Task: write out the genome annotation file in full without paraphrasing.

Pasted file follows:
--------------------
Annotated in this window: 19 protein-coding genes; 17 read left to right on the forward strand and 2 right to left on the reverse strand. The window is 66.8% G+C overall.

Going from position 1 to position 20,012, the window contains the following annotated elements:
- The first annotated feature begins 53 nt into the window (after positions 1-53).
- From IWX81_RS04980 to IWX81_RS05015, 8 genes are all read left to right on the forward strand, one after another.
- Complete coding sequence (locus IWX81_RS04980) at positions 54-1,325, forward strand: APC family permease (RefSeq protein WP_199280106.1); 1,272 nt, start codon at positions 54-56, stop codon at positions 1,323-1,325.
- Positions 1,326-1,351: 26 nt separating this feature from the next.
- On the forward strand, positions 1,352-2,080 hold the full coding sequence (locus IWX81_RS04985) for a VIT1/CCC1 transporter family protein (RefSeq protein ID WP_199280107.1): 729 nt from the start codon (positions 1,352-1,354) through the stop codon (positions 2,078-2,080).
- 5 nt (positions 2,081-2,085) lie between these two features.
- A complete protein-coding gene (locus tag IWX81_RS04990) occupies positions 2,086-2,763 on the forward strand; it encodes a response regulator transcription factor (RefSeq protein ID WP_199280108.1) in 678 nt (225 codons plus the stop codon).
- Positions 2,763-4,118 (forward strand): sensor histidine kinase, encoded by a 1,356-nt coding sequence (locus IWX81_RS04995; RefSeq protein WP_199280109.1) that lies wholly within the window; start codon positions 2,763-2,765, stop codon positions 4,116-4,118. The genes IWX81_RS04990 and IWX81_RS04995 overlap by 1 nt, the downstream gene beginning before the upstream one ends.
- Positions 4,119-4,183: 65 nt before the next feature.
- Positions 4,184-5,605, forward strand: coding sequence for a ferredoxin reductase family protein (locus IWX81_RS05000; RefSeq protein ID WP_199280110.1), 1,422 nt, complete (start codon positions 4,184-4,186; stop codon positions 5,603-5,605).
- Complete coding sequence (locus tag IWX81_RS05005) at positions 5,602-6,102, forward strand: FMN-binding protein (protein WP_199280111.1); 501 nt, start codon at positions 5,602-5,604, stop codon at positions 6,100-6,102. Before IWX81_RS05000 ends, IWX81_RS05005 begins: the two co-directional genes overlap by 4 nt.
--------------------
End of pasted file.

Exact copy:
Annotated in this window: 19 protein-coding genes; 17 read left to right on the forward strand and 2 right to left on the reverse strand. The window is 66.8% G+C overall.

Going from position 1 to position 20,012, the window contains the following annotated elements:
- The first annotated feature begins 53 nt into the window (after positions 1-53).
- From IWX81_RS04980 to IWX81_RS05015, 8 genes are all read left to right on the forward strand, one after another.
- Complete coding sequence (locus IWX81_RS04980) at positions 54-1,325, forward strand: APC family permease (RefSeq protein WP_199280106.1); 1,272 nt, start codon at positions 54-56, stop codon at positions 1,323-1,325.
- Positions 1,326-1,351: 26 nt separating this feature from the next.
- On the forward strand, positions 1,352-2,080 hold the full coding sequence (locus IWX81_RS04985) for a VIT1/CCC1 transporter family protein (RefSeq protein ID WP_199280107.1): 729 nt from the start codon (positions 1,352-1,354) through the stop codon (positions 2,078-2,080).
- 5 nt (positions 2,081-2,085) lie between these two features.
- A complete protein-coding gene (locus tag IWX81_RS04990) occupies positions 2,086-2,763 on the forward strand; it encodes a response regulator transcription factor (RefSeq protein ID WP_199280108.1) in 678 nt (225 codons plus the stop codon).
- Positions 2,763-4,118 (forward strand): sensor histidine kinase, encoded by a 1,356-nt coding sequence (locus IWX81_RS04995; RefSeq protein WP_199280109.1) that lies wholly within the window; start codon positions 2,763-2,765, stop codon positions 4,116-4,118. The genes IWX81_RS04990 and IWX81_RS04995 overlap by 1 nt, the downstream gene beginning before the upstream one ends.
- Positions 4,119-4,183: 65 nt before the next feature.
- Positions 4,184-5,605, forward strand: coding sequence for a ferredoxin reductase family protein (locus IWX81_RS05000; RefSeq protein ID WP_199280110.1), 1,422 nt, complete (start codon positions 4,184-4,186; stop codon positions 5,603-5,605).
- Complete coding sequence (locus tag IWX81_RS05005) at positions 5,602-6,102, forward strand: FMN-binding protein (protein WP_199280111.1); 501 nt, start codon at positions 5,602-5,604, stop codon at positions 6,100-6,102. Before IWX81_RS05000 ends, IWX81_RS05005 begins: the two co-directional genes overlap by 4 nt.